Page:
Saturday, January 9, 2010

Name-from a family perspective

As this is my “maiden voyage” here on this blog I feel it necessary to give a little bit of background information.

I don’t remember specifically how it came about, but Cynthia came out to me as transgendered prior to us even starting to date. She did however insist that she had “put all that behind her, and had no need to transition.” (as I’ve become part of the trans community I’ve learned that this type of talk is not at all uncommon.) Over the years it became obvious that that just wasn’t the truth. I started to prepare myself for what I saw as the inevitable transition of my mate. It was more about “when” not “if”. I expected it around the early 50’s, though here we are with her in her early 40’s. I’m bisexual so my story is unique and not all that common. (seems to me) I didn’t feel lied to particularly, as I knew she was trans from the get go. I’m not straight so the issue of sexuality isn’t really one we deal with. Please keep these things in mind when reading my story. I do not speak for all spouses of trans mates! That’s for sure. With that out of the way…onto my thoughts for today.

Cynthia came to me in September very upset. Tears streaming down her face we talked about what was wrong. It was the “gender issues” again. It was evening, so we went to bed and slept on it. The next morning it hadn’t disappeared or lessened as it might “normally”. I asked her, “do you need to transition?” and bottom lip trembling she responded,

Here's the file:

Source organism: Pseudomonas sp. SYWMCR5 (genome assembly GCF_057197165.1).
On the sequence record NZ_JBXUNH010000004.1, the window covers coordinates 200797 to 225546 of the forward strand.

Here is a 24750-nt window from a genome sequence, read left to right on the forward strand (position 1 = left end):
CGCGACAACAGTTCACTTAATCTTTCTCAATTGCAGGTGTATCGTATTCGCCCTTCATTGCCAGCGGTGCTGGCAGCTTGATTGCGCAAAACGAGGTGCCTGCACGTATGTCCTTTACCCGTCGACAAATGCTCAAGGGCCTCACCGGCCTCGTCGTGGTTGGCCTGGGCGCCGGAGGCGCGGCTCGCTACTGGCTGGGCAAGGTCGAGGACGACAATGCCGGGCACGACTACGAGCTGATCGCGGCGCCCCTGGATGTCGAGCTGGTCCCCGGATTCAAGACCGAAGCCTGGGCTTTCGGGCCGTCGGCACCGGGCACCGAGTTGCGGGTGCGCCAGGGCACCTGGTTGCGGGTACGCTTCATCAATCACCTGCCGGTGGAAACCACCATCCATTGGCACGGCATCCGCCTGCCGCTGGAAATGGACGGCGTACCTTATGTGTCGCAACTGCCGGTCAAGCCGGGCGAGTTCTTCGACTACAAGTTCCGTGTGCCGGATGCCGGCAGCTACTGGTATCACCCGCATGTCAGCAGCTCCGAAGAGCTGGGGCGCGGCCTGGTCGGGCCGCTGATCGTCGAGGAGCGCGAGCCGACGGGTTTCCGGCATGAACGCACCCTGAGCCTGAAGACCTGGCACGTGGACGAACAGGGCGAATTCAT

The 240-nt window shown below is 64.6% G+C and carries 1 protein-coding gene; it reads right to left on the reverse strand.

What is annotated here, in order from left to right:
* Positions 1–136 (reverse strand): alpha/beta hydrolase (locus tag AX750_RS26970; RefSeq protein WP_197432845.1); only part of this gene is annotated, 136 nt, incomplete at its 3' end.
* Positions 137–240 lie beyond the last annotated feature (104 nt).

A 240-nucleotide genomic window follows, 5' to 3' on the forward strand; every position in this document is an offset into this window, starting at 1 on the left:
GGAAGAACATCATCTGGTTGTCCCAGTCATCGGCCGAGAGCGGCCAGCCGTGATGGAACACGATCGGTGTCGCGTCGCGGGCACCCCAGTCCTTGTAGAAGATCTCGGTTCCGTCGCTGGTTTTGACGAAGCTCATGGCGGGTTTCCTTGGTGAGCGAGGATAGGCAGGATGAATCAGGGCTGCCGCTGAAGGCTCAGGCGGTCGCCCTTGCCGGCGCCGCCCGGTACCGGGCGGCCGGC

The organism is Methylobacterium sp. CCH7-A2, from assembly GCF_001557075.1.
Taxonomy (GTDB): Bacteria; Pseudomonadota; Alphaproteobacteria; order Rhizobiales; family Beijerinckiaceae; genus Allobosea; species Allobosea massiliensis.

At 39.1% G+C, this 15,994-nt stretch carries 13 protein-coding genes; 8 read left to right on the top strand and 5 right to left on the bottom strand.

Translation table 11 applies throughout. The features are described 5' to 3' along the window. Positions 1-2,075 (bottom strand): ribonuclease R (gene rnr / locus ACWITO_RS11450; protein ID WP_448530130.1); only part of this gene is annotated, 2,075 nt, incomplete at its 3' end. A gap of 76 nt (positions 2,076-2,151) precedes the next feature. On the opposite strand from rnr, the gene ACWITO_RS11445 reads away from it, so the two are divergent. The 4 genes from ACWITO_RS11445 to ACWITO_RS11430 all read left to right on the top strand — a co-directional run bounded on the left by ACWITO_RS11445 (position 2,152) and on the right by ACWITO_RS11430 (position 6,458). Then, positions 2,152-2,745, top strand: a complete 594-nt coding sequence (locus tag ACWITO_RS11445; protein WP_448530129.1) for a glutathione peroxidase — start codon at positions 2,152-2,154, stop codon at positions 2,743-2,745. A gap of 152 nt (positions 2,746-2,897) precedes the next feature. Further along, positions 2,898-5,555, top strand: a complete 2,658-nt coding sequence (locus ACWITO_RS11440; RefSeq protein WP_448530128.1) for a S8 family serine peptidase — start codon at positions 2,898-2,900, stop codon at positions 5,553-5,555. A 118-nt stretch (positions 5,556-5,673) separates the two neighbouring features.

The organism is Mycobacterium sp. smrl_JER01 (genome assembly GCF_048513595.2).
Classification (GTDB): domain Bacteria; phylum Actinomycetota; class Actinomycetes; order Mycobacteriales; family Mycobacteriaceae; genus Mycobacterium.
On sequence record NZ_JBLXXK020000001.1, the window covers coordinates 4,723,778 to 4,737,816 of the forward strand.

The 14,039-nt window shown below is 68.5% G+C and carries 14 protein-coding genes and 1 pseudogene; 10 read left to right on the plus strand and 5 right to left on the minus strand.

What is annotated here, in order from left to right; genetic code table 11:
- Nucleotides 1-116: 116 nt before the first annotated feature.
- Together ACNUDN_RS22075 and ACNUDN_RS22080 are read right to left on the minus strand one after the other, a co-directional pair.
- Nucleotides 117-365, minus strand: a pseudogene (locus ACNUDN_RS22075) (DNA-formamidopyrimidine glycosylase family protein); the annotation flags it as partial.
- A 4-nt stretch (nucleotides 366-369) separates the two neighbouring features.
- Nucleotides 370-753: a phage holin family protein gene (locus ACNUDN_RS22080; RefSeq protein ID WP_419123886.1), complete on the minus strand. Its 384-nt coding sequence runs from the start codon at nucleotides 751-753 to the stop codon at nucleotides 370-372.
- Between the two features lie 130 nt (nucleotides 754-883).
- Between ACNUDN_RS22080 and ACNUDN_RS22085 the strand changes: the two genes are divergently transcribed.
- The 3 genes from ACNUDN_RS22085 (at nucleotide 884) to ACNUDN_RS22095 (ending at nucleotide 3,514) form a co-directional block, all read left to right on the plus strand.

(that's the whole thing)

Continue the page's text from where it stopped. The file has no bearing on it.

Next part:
We started looking into the process and the first thing that came to my mind was,

“Well now what do I call you?”

To use her masculine name felt un-accepting to me, calling her “he/him” seemed like a lie and became increasingly uncomfortable. So we sat down and discussed it. She’d already picked out a name but wasn’t solid on it at that point. I tried to help her by bringing names to her that I thought she might like. She shot them all down. She later made it clear she really didn’t desire any help and she’d made her choice. Cynthia Patricia Lee. (as you may have seen in a previous entry written by her)

When she told me that she didn’t desire help in choosing a name I felt very shot down. Left out. Nearly panicky! We’d almost always done everything together. Truth be told..I didn’t like the name Cynthia. It just didn’t feel right to me.

I think the choosing of your own name is rather unnatural. We get our birth name from our parents. Any nickname we might have is normally bestowed upon us by friends or peers. Naming yourself is just a rare thing.

I now understand that this is one of the few gifts and benefits that a trans person has. They get to choose just WHO they want to be. They choose what someone else will call them. There’s power in that! No doubt.

In being left out of the process I believe it hindered my ability to use my mate’s chosen name. The first person to use it in our inner circle was actually Cynthia’s brother. I felt so terrible that I was struggling with something so small as a name. What is a name anyway? My mate is the same person regardless what we call her. I just felt so stuck with it though.

We’ve had many a discussion on the topic of names and now as I look over the meaning; it really is a perfect fit. I don’t think she could have chosen better. I’ve since been able to accept it, use it regularly and it’s become second nature.

If I might be so bold to offer some advice to other trans folk who have mates (or children!) let them be part of your naming process. Invite them into this process. You may not like what they offer, but trust me if a consensus can be reached it will be far easier for all involved.